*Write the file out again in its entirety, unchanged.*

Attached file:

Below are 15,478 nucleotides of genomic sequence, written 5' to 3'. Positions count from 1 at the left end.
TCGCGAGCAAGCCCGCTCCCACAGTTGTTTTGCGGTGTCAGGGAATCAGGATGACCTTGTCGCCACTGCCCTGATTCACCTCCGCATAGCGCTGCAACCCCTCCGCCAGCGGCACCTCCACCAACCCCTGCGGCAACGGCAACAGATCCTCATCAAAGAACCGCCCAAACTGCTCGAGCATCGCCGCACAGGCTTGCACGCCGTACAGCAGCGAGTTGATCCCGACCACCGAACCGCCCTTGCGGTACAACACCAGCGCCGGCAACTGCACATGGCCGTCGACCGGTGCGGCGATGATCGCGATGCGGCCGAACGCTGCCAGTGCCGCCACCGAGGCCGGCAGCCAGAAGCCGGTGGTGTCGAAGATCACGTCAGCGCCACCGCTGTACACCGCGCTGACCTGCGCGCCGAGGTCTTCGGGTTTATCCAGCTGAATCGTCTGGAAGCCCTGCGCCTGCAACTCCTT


Below are 15,478 nucleotides of genomic sequence, written 5' to 3'. Positions count from 1 at the left end.
TCGCGAGCAAGCCCGCTCCCACAGTTGTTTTGCGGTGTCAGGGAATCAGGATGACCTTGTCGCCACTGCCCTGATTCACCTCCGCATAGCGCTGCAACCCCTCCGCCAGCGGCACCTCCACCAACCCCTGCGGCAACGGCAACAGATCCTCATCAAAGAACCGCCCAAACTGCTCGAGCATCGCCGCACAGGCTTGCACGCCGTACAGCAGCGAGTTGATCCCGACCACCGAACCGCCCTTGCGGTACAACACCAGCGCCGGCAACTGCACATGGCCGTCGACCGGTGCGGCGATGATCGCGATGCGGCCGAACGCTGCCAGTGCCGCCACCGAGGCCGGCAGCCAGAAGCCGGTGGTGTCGAAGATCACGTCAGCGCCACCGCTGTACACCGCGCTGACCTGCGCGCCGAGGTCTTCGGGTTTATCCAGCTGAATCGTCTGGAAGCCCTGCGCCTGCAACTCCTT